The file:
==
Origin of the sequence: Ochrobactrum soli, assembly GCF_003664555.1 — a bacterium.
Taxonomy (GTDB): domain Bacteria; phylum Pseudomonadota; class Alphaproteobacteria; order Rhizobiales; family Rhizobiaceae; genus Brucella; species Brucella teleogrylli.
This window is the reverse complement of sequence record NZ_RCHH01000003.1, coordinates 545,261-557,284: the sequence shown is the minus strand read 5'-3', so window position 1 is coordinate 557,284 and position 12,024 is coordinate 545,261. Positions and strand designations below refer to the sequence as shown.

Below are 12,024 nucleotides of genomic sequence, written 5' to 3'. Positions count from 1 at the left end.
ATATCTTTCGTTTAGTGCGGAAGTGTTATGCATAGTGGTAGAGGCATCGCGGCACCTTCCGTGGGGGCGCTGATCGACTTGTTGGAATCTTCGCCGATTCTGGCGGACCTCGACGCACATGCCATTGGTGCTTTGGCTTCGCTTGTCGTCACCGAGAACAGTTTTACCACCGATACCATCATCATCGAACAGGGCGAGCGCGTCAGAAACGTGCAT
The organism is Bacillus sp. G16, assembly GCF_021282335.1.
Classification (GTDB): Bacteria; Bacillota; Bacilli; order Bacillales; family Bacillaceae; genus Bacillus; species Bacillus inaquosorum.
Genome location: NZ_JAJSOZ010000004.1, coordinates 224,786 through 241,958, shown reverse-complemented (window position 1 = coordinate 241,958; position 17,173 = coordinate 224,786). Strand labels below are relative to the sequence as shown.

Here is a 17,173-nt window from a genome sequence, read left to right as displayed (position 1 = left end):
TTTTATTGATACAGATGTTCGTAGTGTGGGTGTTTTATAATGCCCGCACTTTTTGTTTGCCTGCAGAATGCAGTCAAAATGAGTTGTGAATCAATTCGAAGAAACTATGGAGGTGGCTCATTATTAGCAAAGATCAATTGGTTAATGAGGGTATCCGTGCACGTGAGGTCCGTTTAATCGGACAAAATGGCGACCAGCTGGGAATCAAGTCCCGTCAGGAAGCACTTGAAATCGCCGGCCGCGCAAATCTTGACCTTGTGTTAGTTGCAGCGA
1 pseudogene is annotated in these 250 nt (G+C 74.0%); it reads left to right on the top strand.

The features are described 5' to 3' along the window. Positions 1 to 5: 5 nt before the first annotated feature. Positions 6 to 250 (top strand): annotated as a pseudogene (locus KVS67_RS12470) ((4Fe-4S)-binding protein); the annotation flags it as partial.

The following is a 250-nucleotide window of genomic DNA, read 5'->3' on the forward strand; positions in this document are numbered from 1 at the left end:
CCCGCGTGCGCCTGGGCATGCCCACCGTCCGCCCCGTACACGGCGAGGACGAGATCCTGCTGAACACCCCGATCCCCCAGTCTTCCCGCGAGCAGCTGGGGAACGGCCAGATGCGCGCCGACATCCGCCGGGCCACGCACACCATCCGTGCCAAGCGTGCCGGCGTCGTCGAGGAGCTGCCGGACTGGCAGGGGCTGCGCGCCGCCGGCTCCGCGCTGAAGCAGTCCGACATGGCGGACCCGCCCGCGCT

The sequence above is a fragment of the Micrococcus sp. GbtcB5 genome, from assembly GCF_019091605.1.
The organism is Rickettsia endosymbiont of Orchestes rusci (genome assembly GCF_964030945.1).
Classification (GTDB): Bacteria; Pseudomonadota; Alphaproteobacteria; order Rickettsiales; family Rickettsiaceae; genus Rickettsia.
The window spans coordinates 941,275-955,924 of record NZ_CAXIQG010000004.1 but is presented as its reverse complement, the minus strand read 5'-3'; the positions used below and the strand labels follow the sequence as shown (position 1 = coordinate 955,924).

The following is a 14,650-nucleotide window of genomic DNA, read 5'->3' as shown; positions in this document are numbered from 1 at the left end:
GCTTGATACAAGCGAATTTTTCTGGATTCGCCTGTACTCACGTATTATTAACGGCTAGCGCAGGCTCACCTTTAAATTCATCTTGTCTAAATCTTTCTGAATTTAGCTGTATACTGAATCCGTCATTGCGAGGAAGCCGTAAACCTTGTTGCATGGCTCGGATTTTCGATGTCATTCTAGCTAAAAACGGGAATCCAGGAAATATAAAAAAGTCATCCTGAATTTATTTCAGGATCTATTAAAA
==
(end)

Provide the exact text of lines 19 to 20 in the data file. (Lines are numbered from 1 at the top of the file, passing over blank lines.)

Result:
The following is a 14,650-nucleotide window of genomic DNA, read 5'->3' as shown; positions in this document are numbered from 1 at the left end:
GCTTGATACAAGCGAATTTTTCTGGATTCGCCTGTACTCACGTATTATTAACGGCTAGCGCAGGCTCACCTTTAAATTCATCTTGTCTAAATCTTTCTGAATTTAGCTGTATACTGAATCCGTCATTGCGAGGAAGCCGTAAACCTTGTTGCATGGCTCGGATTTTCGATGTCATTCTAGCTAAAAACGGGAATCCAGGAAATATAAAAAAGTCATCCTGAATTTATTTCAGGATCTATTAAAA